FIG. 33 illustrates the constitution of an example of the management circuit portion 5. The management circuit portion 5 comprises the MCU circuit 18, which is constituted by a microprocessor, and the EEPROM circuit 50 storing a microprogram.

The MCU circuit 18 receives a signal having a level corresponding to a power supply voltage V500, which is 5V, and a reset signal RESET. Further, status and monitor data signals MONI_OUT outputted from the status register circuit 23 in the time division multiplex manner are inputted to both of an ADC port for analog signals, and an I/O port for digital signals. Further, the EEPROM circuit 50 is connected to an interface S-I/F of an internal bus of the MCU circuit 18. Furthermore, a cell monitor timing signal outputted from the control circuit 27 is inputted to the I/O port. Further, a clock signal CLK, whose frequency is 32.768 KHz (corresponding to a period of 30.5 μs) is inputted to the clock input terminal CLK.

The state of the battery pack 1 is posted from the MCU circuit 18 to a system bus SMBus of the main unit 2 by using a data signal terminal SBS_DATA and a clock terminal SBS_CLK.

For example, signals respectively representing the voltage monitor outputs of each of the cells of the battery 3, the voltage monitor output and current monitor output of the battery pack 1, the overcharge voltage detected state and overdischarged voltage detected state of each of the cells, the overdischarge voltage detected state, overcharge voltage detected state, and overdischarge current detected state of the battery pack, the calibration data (to be represented by analog signals) of each of the detecting circuits, and a reference voltage tuning data (to be represented by analog signals) are outputted from the protection circuit portion 4 to the management circuit portion 5 without increasing the number of input/output pins of the LSI. Thus, the output selector circuit 17 is provided in the protection circuit portion 4. These output signals arranged in a predetermined order and undergoing time division multiplexing are sent to the MCU circuit 18 of the management circuit portion 5. That is, the output signals are preliminarily allotted to predetermined time slots. Thus, a predetermined sequence of such signals is repeatedly outputted.

A timing or sequence start signal is sent thereto by using another pin of the LSI so as to determine the leading end of the sequence. The analog and digital signals are connected to the input ADC port for analog signals, and the input port for digital signals of the MCU circuit 18 by using the same signal line.

Furthermore, the status data and the monitor data are outputted from the protection circuit portion to the management circuit portion by being made to undergo the time division multiplexing. Thus, the LSI has only to have two pins respectively used for transmission of the output signals and for transmission of the sequence start signal. Consequently, the number of necessary pins of the LSI is reduced when the management circuit portion is constituted by the LSI. The circuit sends a fixed sequence of predetermined signals at uniform time intervals. Thus, the scale of the control circuit is decreased. Furthermore, the battery pack of the present invention can easily deal with the case that a necessary dead time is longer than one time slot to which each of the output signals is allotted.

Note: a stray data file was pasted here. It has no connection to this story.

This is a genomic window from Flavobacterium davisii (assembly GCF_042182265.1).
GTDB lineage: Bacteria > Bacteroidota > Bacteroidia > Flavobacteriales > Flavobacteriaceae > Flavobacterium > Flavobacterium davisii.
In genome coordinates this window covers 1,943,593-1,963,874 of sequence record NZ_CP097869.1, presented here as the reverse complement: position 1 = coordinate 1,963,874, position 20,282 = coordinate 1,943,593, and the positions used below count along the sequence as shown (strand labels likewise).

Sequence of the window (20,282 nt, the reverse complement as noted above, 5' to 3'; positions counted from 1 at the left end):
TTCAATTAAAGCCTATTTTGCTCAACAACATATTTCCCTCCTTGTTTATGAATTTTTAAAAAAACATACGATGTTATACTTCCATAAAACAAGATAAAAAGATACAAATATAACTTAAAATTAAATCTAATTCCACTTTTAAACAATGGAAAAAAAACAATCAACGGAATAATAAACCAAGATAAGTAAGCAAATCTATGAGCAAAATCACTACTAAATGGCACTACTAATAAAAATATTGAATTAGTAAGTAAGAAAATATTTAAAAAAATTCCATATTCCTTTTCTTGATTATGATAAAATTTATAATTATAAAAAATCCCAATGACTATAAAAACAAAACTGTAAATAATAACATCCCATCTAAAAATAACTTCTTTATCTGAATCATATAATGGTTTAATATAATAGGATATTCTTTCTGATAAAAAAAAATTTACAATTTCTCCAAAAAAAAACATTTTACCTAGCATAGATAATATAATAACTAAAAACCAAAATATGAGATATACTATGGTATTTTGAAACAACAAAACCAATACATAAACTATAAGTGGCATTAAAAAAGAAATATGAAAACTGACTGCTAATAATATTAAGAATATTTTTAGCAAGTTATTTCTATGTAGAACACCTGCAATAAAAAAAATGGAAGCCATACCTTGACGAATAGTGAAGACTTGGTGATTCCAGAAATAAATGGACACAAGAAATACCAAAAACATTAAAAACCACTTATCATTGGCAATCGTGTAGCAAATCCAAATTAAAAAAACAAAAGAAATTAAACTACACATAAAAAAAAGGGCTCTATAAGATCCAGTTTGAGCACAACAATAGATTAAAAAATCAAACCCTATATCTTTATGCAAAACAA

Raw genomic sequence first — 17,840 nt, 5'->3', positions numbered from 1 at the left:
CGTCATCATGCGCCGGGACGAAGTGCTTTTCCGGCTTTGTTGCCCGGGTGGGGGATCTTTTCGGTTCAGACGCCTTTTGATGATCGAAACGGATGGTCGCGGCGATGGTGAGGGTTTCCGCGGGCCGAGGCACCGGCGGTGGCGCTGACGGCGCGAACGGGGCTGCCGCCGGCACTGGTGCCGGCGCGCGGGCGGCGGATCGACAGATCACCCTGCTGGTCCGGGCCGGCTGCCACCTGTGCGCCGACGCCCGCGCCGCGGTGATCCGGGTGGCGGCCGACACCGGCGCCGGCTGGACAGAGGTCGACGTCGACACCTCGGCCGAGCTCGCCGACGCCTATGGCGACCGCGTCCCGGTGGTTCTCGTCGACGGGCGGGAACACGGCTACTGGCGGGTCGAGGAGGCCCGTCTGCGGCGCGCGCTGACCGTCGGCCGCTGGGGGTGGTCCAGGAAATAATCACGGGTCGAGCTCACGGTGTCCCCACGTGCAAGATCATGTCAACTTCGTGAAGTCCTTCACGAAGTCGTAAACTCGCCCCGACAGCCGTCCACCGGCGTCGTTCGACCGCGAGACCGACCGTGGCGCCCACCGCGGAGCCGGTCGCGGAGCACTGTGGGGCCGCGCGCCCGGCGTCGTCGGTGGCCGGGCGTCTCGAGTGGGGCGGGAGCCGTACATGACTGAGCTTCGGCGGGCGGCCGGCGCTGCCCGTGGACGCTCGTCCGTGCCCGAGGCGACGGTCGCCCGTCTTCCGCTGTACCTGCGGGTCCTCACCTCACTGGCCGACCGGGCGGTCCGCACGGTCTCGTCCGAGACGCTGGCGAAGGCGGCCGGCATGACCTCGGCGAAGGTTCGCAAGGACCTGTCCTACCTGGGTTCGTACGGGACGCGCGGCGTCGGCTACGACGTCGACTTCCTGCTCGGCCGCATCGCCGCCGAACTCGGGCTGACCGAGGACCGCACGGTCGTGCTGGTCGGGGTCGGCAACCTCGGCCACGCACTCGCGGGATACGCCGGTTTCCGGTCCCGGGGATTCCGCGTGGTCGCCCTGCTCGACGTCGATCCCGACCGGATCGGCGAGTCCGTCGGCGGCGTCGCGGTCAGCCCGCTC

As described above, the present invention provides a highly-safe battery pack suitable for a portable information terminal at low cost.

Although the preferred embodiments of the present invention have been described above, it should be understood that the present invention is not limited thereto and that other modifications will be apparent to those skilled in the art without departing from the spirit of the invention.

The scope of the present invention, therefore, should be determined solely by the appended claims.

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Classifications
U.S. Classification320/134, 320/136
International ClassificationH01M10/42, G01R31/36, H02J7/00
Cooperative ClassificationH02J7/0031, H02J7/0021, H02J2007/0095, H02J2007/004
European ClassificationH02J7/00D1, H02J7/00C2
Legal Events
DateCodeEventDescription
May 14, 2013FPExpired due to failure to pay maintenance fee
Effective date: 20130327
Mar 27, 2013LAPSLapse for failure to pay maintenance fees
Nov 5, 2012REMIMaintenance fee reminder mailed
Sep 17, 2008FPAYFee payment
Year of fee payment: 8
Aug 25, 2004FPAYFee payment
Year of fee payment: 4
Mar 29, 2000ASAssignment
Owner name: FUJITSU LIMITED, JAPAN
Free format text: ASSIGNMENT OF ASSIGNORS INTEREST;ASSIGNOR:HIBI, MICHIO;REEL/FRAME:010663/0489
Effective date: 20000314
Owner name: FUJITSU LIMITED 1-1, KAMIKODANAKA 4-CHOME, NAKAHAR